Wolf Advocates Bring Strong Opposition to Tonight’s Idaho Fish and Game’s Hearing

Printer-friendly version

 

FOR IMMEDIATE RELEASE

March 19, 2014

Contact: Suzanne Stone, Defenders of Wildlife; sstone@defenders.org; (208) 861-4655

BOISE, Idaho – This evening, wildlife and wilderness advocates from around the region will provide testimony to the Idaho Department of Fish and Game (IDFG) Commission in response to their new predation management plan which would enable the agency to kill up to 60 percent of the wolves living in the Middle Fork Zone, the core of the Frank Church River of No Return Wilderness Area. Tonight before the 7:00pm hearing in Boise, students from Timberline High School’s TREE Club will stage a rally outside of Idaho Fish and Game Headquarters opposing the predation management plan.

At this evening’s hearing, IDFG Commissioners will hear from citizen activists, conservation non-profits, student activists, and even hunters and farmers who oppose IDFG’s plan to kill more wolves in the wilderness area. Several spokespeople who plan to speak at tonight’s hearing, provided statements summarizing their planned testimony:

Suzanne Stone, Idaho resident and Defenders of Wildlife Senior Representative for Rockies and Plains:

“Killing 60 percent of the wolves across the vast Frank Church Wilderness is a decision based solely on Idaho’s extreme anti-wolf politics and not sound science, nor is it in compliance with the requirements of federal Wilderness Act.  Elk and wolves evolved together without human oversight for most of their existence and there is no scientific basis for artificially disturbing this natural process now, especially in a wilderness area."

“Idaho Fish and Game’s plan to kill most of the wolves in the Frank Church Wilderness is a grossly irresponsible wildlife management decision. The Frank Church Wilderness is an area set aside by Congress 'where the earth and its community of life are untrammeled by man.’ This is meant to be a place where wolves can thrive in healthy numbers.”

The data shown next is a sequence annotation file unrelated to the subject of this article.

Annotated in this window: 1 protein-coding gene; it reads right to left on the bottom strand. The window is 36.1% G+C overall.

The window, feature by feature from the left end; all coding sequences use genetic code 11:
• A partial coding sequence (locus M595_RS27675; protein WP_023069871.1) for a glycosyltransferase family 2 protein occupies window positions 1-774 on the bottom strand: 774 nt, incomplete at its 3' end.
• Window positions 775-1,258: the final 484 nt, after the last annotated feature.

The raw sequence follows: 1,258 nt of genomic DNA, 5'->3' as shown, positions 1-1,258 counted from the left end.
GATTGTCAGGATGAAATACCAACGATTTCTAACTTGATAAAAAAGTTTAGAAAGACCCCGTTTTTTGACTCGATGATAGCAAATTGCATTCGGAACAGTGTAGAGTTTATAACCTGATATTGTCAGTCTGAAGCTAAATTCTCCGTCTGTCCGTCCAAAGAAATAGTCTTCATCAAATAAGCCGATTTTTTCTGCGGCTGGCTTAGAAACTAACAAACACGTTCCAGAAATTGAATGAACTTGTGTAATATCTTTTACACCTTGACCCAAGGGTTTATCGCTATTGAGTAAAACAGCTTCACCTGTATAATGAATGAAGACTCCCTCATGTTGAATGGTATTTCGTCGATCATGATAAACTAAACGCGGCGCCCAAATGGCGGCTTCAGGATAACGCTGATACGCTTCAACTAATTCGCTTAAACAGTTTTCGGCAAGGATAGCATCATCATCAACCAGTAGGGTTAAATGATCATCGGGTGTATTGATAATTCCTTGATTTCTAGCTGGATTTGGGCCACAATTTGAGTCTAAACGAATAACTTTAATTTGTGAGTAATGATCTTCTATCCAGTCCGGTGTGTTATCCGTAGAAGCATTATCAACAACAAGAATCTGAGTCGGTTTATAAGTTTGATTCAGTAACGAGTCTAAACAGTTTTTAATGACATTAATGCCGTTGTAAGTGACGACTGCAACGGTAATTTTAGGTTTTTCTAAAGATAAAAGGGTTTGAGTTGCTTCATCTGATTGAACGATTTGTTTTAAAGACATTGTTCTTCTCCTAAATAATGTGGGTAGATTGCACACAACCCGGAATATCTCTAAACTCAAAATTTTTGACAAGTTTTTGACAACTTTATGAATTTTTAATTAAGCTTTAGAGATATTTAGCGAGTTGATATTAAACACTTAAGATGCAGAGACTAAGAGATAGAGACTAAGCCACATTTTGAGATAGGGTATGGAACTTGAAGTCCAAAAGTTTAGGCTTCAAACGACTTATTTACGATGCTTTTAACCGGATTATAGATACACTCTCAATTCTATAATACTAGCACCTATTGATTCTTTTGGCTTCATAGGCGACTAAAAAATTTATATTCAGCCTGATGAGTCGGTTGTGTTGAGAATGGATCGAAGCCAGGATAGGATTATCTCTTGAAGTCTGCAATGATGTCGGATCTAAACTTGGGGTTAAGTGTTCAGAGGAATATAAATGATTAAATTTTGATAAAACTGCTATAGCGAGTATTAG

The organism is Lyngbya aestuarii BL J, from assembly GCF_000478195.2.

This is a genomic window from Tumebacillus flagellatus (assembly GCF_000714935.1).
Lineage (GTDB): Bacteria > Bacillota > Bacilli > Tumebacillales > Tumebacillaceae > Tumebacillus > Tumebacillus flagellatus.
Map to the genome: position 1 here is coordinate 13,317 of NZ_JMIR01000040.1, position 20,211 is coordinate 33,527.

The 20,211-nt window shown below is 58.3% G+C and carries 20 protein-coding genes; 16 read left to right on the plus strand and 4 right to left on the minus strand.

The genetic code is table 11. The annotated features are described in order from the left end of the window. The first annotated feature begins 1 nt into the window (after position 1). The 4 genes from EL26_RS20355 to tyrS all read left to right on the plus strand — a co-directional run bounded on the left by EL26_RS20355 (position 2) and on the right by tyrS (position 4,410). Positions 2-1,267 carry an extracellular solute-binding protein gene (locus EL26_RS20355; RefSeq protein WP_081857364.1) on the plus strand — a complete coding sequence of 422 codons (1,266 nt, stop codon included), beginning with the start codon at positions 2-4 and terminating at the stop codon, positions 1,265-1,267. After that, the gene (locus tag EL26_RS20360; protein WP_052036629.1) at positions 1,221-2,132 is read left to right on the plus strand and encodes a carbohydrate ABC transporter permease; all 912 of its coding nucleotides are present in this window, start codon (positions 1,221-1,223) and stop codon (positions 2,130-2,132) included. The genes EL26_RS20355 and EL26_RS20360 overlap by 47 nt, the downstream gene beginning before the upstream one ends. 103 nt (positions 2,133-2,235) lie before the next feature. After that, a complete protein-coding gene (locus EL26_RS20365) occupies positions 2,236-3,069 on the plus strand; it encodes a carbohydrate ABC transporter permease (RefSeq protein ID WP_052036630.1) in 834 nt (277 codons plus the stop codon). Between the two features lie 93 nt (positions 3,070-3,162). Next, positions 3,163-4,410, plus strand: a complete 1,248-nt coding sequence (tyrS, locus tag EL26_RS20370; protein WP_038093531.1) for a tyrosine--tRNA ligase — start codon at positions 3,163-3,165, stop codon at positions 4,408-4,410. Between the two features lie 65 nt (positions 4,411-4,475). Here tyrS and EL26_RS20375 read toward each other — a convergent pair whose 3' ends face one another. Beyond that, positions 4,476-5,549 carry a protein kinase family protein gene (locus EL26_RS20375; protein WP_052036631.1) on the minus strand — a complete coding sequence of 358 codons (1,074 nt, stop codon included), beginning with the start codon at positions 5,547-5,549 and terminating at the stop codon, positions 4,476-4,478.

Sean Gould, Idaho Resident and Hunter:

“When it comes to managing wildlife in areas like the Middle Fork Zone that are protected under the Wilderness Act, the proposed Idaho Department of Fish and Game plan fails to demonstrate restraint and prudence with sportsman dollars. If wildlife officials are willing to go to any length and expense to appease anti-wolf extremists in this wilderness area, how can we trust Idaho Department of Fish and Game management in the rest of the state?”

Judith Ouderkirk, Great Old Broads Broadband Leader, Idaho:

“Killing predators for the benefit of hunters, professional hunting guides ranchers and farmers seriously undermines the whole concept of “wilderness” and demonstrates just how "political" the state’s management of wolves has become.  Idaho Department of Fish and Game is not managing wolves as a resource for the future.  They are not using the scientific studies on elk and wolves from their own agency to manage the ecosystem. As mothers and grandmothers, we focus on wilderness and wildlife because we believe in their value not only for ourselves but also for our children, grandchildren and future generations. The Frank Church Wilderness was set aside by Congress as wilderness, and as such, there is no excuse that can justify the current persecution of wolves in this wilderness area. The killing of wolves in the Lolo area also cannot be tolerated.”

                                                              ###

Defenders of Wildlife is dedicated to the protection of all native animals and plants in their natural communities. With more than 1.1 million members and activists, Defenders of Wildlife is a leading advocate for innovative solutions to safeguard our wildlife heritage for generations to come. For more information, visit www.defenders.org and follow us on Twitter @DefendersNews.

 

You may also be interested in:

Newsroom
Photo: Joel Sartore
How You Can Help
The war on wolves must stop. Demand an official status review of wolves in the Northern Rockies – the first step toward restoring protection!
Learn More
During Wolf Awareness Week, we celebrate the vital role wolves play in the ecosystem, combat the misinformation that so often surrounds them, and share what you can do to help wolves survive.